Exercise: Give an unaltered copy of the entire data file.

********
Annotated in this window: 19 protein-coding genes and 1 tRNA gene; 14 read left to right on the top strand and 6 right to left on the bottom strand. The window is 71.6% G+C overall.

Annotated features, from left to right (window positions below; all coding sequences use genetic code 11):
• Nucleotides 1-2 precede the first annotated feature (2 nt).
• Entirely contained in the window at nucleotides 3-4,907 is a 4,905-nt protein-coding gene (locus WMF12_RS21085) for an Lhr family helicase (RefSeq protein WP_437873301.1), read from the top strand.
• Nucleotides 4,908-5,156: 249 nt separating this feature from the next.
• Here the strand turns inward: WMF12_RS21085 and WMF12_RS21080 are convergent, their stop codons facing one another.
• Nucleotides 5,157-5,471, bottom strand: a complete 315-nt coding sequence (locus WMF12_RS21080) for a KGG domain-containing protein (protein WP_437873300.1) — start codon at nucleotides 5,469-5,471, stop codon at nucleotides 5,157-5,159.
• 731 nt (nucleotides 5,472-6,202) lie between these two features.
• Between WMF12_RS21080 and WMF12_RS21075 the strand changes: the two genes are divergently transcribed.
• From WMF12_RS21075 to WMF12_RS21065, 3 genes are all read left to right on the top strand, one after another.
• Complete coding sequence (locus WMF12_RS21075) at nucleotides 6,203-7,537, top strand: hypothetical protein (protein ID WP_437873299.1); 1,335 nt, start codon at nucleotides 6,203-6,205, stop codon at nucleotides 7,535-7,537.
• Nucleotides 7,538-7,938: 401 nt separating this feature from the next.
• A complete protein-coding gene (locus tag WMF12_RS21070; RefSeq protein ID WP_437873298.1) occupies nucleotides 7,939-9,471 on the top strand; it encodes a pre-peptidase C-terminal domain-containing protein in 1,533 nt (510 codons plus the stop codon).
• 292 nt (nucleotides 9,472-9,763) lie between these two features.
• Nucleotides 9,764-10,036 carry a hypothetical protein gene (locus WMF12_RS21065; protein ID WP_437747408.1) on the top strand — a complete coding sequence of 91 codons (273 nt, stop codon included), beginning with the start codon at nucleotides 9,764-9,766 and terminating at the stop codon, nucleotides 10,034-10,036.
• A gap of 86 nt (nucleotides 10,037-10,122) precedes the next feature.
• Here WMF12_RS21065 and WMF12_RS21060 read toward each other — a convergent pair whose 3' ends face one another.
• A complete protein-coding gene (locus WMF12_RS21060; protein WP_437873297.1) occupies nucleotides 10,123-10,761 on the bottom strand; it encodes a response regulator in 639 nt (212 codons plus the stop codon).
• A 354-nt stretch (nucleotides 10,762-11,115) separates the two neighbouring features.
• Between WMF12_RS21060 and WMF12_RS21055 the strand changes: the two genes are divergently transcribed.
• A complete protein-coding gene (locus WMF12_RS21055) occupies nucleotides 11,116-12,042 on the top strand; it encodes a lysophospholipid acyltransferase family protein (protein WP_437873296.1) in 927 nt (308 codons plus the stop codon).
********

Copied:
Annotated in this window: 19 protein-coding genes and 1 tRNA gene; 14 read left to right on the top strand and 6 right to left on the bottom strand. The window is 71.6% G+C overall.

Annotated features, from left to right (window positions below; all coding sequences use genetic code 11):
• Nucleotides 1-2 precede the first annotated feature (2 nt).
• Entirely contained in the window at nucleotides 3-4,907 is a 4,905-nt protein-coding gene (locus WMF12_RS21085) for an Lhr family helicase (RefSeq protein WP_437873301.1), read from the top strand.
• Nucleotides 4,908-5,156: 249 nt separating this feature from the next.
• Here the strand turns inward: WMF12_RS21085 and WMF12_RS21080 are convergent, their stop codons facing one another.
• Nucleotides 5,157-5,471, bottom strand: a complete 315-nt coding sequence (locus WMF12_RS21080) for a KGG domain-containing protein (protein WP_437873300.1) — start codon at nucleotides 5,469-5,471, stop codon at nucleotides 5,157-5,159.
• 731 nt (nucleotides 5,472-6,202) lie between these two features.
• Between WMF12_RS21080 and WMF12_RS21075 the strand changes: the two genes are divergently transcribed.
• From WMF12_RS21075 to WMF12_RS21065, 3 genes are all read left to right on the top strand, one after another.
• Complete coding sequence (locus WMF12_RS21075) at nucleotides 6,203-7,537, top strand: hypothetical protein (protein ID WP_437873299.1); 1,335 nt, start codon at nucleotides 6,203-6,205, stop codon at nucleotides 7,535-7,537.
• Nucleotides 7,538-7,938: 401 nt separating this feature from the next.
• A complete protein-coding gene (locus tag WMF12_RS21070; RefSeq protein ID WP_437873298.1) occupies nucleotides 7,939-9,471 on the top strand; it encodes a pre-peptidase C-terminal domain-containing protein in 1,533 nt (510 codons plus the stop codon).
• 292 nt (nucleotides 9,472-9,763) lie between these two features.
• Nucleotides 9,764-10,036 carry a hypothetical protein gene (locus WMF12_RS21065; protein ID WP_437747408.1) on the top strand — a complete coding sequence of 91 codons (273 nt, stop codon included), beginning with the start codon at nucleotides 9,764-9,766 and terminating at the stop codon, nucleotides 10,034-10,036.
• A gap of 86 nt (nucleotides 10,037-10,122) precedes the next feature.
• Here WMF12_RS21065 and WMF12_RS21060 read toward each other — a convergent pair whose 3' ends face one another.
• A complete protein-coding gene (locus WMF12_RS21060; protein WP_437873297.1) occupies nucleotides 10,123-10,761 on the bottom strand; it encodes a response regulator in 639 nt (212 codons plus the stop codon).
• A 354-nt stretch (nucleotides 10,762-11,115) separates the two neighbouring features.
• Between WMF12_RS21060 and WMF12_RS21055 the strand changes: the two genes are divergently transcribed.
• A complete protein-coding gene (locus WMF12_RS21055) occupies nucleotides 11,116-12,042 on the top strand; it encodes a lysophospholipid acyltransferase family protein (protein WP_437873296.1) in 927 nt (308 codons plus the stop codon).